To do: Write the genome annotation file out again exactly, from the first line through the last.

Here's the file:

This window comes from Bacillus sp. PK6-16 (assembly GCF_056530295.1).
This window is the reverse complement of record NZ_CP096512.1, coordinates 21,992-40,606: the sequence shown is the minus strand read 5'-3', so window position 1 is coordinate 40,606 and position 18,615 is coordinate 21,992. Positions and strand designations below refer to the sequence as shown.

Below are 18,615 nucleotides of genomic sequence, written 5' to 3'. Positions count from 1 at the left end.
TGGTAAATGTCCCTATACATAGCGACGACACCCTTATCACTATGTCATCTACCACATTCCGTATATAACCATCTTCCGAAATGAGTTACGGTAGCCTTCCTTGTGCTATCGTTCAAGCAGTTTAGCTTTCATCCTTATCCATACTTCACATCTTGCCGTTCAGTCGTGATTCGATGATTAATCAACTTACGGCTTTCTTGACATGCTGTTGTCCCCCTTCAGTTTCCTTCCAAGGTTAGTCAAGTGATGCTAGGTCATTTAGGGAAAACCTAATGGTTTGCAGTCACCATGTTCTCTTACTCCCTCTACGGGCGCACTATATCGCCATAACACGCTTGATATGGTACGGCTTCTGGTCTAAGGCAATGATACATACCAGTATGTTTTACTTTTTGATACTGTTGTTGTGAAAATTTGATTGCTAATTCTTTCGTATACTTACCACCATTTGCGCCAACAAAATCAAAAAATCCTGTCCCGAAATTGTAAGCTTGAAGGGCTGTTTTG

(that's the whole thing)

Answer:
This window comes from Bacillus sp. PK6-16 (assembly GCF_056530295.1).
This window is the reverse complement of record NZ_CP096512.1, coordinates 21,992-40,606: the sequence shown is the minus strand read 5'-3', so window position 1 is coordinate 40,606 and position 18,615 is coordinate 21,992. Positions and strand designations below refer to the sequence as shown.

Below are 18,615 nucleotides of genomic sequence, written 5' to 3'. Positions count from 1 at the left end.
TGGTAAATGTCCCTATACATAGCGACGACACCCTTATCACTATGTCATCTACCACATTCCGTATATAACCATCTTCCGAAATGAGTTACGGTAGCCTTCCTTGTGCTATCGTTCAAGCAGTTTAGCTTTCATCCTTATCCATACTTCACATCTTGCCGTTCAGTCGTGATTCGATGATTAATCAACTTACGGCTTTCTTGACATGCTGTTGTCCCCCTTCAGTTTCCTTCCAAGGTTAGTCAAGTGATGCTAGGTCATTTAGGGAAAACCTAATGGTTTGCAGTCACCATGTTCTCTTACTCCCTCTACGGGCGCACTATATCGCCATAACACGCTTGATATGGTACGGCTTCTGGTCTAAGGCAATGATACATACCAGTATGTTTTACTTTTTGATACTGTTGTTGTGAAAATTTGATTGCTAATTCTTTCGTATACTTACCACCATTTGCGCCAACAAAATCAAAAAATCCTGTCCCGAAATTGTAAGCTTGAAGGGCTGTTTTG